The implementation of the Intra-systemic HC Measurement Model creates various implications for organisational managers in order to give effect to its principles and execution:
• Management in this context refers to all line managers in the organisation, and not just HR management. The latter has to indeed take the lead here, as human capital measurement-management is their specialist area. All organisational managers, however, have to be trained and skilled in these areas, as they mostly engage with employees during performance within the operations of the organisation.
• Determination has to be made regarding what is material and important for the organisation to measure in terms of its human capital efficiencies. A combination of quantitative and qualitative measures may be decided upon.
• Managers also need to be clear as to how, and with what they want to measure. This would include, how often these measures need to be applied, and would depend on organisational specific needs. Instruments, such as, accounting, production and HR data, surveys, and performance appraisal outcomes are some of the measures which can be used.
• A vital component of model execution, is the decision/s as to how to translate the measures into human capital efficiency improvements. Management by objectives (MBO) comes to mind here, with clearly defined key performance areas and indicators, linked to clear time lines.
• Change management is a competency that needs to be employed, to ensure buy-in, motivation and engagement. Employees who are made to feel important as human capital, and not mere labour, will be less resistant and more inclined to partake in improvements, such as upskilling, adapt to new work flows, and the like.
• General managerial actions, such as controlling, monitoring, and remediation, should be applied. Managerial agility would lead to timely identification of deviations, and implementation of corrective actions.
• Continuous measurements of improvements should be documented and communicated internally, as this leads to further re-enforcement of efficiency changes implemented.
• At the end of a financial year, organisations will then possess of rich sets of data to narrate to external stakeholders in an integrated manner, using a mix of quantitative and qualitative data. The organisation now tells its human capital measurement and management story, which is unique to its identity and circumstances.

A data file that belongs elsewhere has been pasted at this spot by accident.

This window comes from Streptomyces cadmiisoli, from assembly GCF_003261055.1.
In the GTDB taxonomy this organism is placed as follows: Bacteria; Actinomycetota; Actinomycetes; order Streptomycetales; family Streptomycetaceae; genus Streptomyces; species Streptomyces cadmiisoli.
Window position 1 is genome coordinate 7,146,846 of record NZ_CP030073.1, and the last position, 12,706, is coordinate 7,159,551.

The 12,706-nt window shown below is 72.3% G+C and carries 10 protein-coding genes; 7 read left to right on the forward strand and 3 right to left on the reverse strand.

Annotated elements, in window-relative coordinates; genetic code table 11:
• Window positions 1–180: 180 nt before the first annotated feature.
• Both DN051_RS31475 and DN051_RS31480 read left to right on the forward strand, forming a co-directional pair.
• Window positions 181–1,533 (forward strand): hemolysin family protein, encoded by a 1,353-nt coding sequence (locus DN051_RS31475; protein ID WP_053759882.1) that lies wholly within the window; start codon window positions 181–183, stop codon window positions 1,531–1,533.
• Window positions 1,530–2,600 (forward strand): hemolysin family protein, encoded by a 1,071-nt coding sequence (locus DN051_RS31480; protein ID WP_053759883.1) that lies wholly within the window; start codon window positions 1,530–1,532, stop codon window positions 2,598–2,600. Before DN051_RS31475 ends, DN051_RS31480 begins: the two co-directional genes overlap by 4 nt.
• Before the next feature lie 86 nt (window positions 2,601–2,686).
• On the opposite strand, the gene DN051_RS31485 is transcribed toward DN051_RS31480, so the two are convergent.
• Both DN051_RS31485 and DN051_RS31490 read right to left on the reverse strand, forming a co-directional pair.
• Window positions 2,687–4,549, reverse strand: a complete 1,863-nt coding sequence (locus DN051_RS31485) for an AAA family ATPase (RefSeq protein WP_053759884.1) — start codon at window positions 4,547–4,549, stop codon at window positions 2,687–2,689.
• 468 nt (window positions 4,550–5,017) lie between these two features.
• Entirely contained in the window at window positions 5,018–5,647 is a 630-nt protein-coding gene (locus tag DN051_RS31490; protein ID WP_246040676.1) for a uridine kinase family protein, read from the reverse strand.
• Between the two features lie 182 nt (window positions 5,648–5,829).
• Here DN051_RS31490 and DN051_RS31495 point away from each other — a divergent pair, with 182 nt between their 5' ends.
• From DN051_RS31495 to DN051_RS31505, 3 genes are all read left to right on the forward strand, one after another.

Within the Intra-systemic HC Measurement Model approach, standard developers and regulators need to take note of the following implications:
• The idea of developing and prescribing a plethora of standards and regulations, purely for the sake of reporting, will be counter-productive. Measuring for the sake of managing is rather the philosophy to be introduced here.
• Specific standards and regulations should be non-negotiable and enforceable, such as, physical and psychological health and safety, rights of employees, workplace ethics, including non-discriminatory management, and the like.
• Most standards should, however, be voluntary, enabling organisations to move freely, and narrate their unique human capital efficiency improvement ‘story’ on their own terms, utilising these voluntary standards as guidance and framework.
• A mix of quantitative and qualitative standards and regulations should be developed and made available, in order to assist organisations to choose those who most aptly apply to them and their specific circumstance at a specific time. This will afford organisations the capability to develop integrated narratives regarding their human capital within a broad, mostly voluntary framework of standards. The approach should also allow all stakeholders to make an informed assessment as to the truthfulness and trustworthiness of said narratives, as well as enable comparability within and across industries, and over various time frames.